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Three Moments of an Explosion: Stories
China Miéville
Operation Greylord: The True Story of an Untrained Undercover Agent and America's Biggest Corruption Bust
Terrence Hake, Wayne Klatt
Franklin Barbecue: A Meat-Smoking Manifesto
Aaron Franklin, Jordan Mackay
My System: 21st Century Edition
Aron Nimzowitsch
The Wheeling Year: A Poet's Field Book
Ted Kooser
The Origins of Political Order: From Prehuman Times to the French Revolution
Francis Fukuyama
My Struggle: Book 2: A Man in Love
Karl Ove Knausgård, Don Bartlett
James Madison
Ralph Louis Ketcham
The Pirate Coast: Thomas Jefferson, the First Marines, and the Secret Mission of 1805
Richard Zacks

See No Evil: The True Story of a Ground Soldier in the CIA's War on Terrorism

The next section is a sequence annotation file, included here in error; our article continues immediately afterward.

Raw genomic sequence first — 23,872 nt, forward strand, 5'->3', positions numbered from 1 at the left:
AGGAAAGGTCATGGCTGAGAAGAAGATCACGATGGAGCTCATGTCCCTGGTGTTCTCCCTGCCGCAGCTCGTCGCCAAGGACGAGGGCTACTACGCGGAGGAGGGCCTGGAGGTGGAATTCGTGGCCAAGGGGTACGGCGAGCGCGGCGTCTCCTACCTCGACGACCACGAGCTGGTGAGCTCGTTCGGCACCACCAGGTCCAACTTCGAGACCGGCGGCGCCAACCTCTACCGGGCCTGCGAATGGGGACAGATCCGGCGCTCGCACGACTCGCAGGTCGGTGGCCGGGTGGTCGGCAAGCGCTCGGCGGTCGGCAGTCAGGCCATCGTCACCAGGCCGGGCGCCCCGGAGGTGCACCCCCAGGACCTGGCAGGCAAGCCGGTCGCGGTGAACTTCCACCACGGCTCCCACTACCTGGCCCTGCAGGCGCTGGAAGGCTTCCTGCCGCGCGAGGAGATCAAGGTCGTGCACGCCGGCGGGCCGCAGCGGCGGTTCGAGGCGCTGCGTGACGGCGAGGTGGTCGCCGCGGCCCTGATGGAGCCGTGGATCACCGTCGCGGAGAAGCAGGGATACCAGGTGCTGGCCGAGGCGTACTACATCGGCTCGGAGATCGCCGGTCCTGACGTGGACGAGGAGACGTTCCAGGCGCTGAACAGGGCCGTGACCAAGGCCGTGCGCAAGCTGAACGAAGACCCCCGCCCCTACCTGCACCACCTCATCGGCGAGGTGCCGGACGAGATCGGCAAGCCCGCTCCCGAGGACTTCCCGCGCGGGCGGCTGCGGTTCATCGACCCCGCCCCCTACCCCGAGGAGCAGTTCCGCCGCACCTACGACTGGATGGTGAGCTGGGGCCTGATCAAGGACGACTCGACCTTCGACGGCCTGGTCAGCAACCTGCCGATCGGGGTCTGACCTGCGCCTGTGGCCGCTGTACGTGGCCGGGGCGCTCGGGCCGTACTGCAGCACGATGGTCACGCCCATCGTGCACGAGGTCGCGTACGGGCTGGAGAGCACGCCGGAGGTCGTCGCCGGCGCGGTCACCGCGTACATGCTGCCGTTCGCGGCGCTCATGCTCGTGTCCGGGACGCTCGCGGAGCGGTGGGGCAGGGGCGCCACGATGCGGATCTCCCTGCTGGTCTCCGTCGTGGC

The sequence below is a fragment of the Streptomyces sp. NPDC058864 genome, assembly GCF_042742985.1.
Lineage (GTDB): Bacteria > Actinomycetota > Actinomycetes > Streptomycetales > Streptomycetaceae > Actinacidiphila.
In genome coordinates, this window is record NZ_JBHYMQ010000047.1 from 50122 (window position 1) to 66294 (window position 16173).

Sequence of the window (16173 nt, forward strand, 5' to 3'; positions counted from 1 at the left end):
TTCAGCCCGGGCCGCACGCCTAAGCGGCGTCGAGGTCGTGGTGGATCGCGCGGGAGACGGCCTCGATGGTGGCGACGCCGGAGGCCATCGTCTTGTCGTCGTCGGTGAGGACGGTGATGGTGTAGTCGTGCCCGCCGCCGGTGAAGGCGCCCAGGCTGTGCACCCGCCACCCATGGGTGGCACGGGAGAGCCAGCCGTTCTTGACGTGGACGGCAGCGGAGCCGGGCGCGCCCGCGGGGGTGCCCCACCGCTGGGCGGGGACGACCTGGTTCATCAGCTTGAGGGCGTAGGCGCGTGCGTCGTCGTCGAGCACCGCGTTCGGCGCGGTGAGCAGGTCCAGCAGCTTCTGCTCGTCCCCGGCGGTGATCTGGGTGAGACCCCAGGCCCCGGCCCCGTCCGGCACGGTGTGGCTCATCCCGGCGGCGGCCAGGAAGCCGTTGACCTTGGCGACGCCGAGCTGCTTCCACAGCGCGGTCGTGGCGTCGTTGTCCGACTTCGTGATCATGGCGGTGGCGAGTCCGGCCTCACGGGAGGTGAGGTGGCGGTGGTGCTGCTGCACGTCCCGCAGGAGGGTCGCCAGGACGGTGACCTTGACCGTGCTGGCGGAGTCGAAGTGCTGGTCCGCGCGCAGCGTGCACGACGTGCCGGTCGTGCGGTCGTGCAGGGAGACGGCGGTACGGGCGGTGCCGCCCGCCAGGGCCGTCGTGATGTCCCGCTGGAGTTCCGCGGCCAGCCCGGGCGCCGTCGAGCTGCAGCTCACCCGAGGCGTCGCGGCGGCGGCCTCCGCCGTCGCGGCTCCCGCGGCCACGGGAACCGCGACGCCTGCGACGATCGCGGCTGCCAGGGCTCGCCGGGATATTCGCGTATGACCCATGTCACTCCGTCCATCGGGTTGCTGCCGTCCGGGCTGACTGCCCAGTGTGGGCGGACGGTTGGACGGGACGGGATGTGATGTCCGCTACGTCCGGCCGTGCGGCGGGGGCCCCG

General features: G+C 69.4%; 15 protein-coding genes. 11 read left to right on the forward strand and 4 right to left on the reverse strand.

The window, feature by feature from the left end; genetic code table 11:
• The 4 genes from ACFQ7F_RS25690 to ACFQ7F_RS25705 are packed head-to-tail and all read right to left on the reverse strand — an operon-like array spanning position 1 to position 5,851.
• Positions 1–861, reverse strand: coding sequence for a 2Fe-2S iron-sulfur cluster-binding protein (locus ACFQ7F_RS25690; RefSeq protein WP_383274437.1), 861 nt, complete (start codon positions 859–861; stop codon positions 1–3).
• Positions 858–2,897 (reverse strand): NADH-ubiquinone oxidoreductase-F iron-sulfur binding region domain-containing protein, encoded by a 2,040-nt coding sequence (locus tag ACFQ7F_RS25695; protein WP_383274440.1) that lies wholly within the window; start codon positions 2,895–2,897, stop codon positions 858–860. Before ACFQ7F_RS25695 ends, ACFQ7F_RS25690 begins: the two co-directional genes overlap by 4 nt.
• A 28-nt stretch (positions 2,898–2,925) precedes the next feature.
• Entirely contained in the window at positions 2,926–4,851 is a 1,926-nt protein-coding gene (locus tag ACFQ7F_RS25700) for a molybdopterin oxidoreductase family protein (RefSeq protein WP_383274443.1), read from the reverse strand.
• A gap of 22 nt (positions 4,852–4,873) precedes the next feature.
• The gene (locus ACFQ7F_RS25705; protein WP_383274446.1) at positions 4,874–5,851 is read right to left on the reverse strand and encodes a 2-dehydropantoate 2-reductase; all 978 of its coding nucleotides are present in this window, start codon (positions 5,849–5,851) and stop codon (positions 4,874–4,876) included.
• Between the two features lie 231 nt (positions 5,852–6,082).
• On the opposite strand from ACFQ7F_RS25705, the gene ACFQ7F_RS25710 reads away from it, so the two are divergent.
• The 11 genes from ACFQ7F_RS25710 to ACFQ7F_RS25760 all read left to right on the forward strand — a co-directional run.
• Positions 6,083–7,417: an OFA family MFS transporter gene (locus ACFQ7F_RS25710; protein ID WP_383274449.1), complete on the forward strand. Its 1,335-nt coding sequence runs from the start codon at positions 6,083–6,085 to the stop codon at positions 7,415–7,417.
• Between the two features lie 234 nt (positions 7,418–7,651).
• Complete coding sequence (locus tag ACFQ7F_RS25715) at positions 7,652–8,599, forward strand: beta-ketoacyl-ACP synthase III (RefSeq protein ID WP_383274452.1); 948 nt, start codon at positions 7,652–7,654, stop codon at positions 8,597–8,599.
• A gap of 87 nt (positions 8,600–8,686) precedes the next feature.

See No Evil: The True Story of a Ground Soldier in the CIA's War on Terrorism - Robert Baer During the time I read this, my mental image of how many stars I'd give it began at four as our writer relates his unusual induction into the CIA, and his early exciting years in India, then impossibly bogged down somewhere after Beruit, a star sadly limped off, legs broken at the sheer weight it's masters asked it to carry. Also at this point, a madness befitting a certain sea captain's obsession with a certain white sea-mammal begins break the surface of dark waters...but that's for later... Then stationed in some very out of the way Soviet border countries, and Northern Iraq, a lovely new star comes forth to make four once more. Then at the end, his little back too is broken at the wheel of Deadly Dull Democratic machinations and another sighting of the obsessive Melville streak Baer seems to have for some subjects. It limps homeward with three but could have slipped easily to 2 or 4 just as easily. That is perhaps meaningful when you consider the knife's edge of Baer's former occupation, where tedium and terror often follow one another in seemingly random intervals...but for the reader, some extra editing by Ishmael would have helped.The book's main importance for us will probably be the bitter recounting of the failures and wholesale dismemberment of the American Intelligence Community, a bitterness which is both understandable and at the same time unwelcome for the reader. The facts alone would have been MORE impactful than the charged language the author employes, just in case we were too dim to grasp it ourselves. He writes of how he had lost the ability to understand or relate to Washington when he finally returns from overseas, and that theme plays out in several other figures in the book, such as a soviet officer who having been stationed in the most forgotten place on earth, and having missed the seminal events effecting the U.S.S.R., asks if Moscow has changed much in the past eight years. I was left wondering if that time overseas made the author essentially mistrustful of his own countryman's ability to understand what he was writing without the benefit of hammering it at us repeatedly and with emotional emphasis. I did however love that where the CIA had redacted the text, he left the black lines blacking out those details. It adds a great deal somehow to the book. So I liked it, really liked it, was ok, and liked it in the end. Make of all that what you will.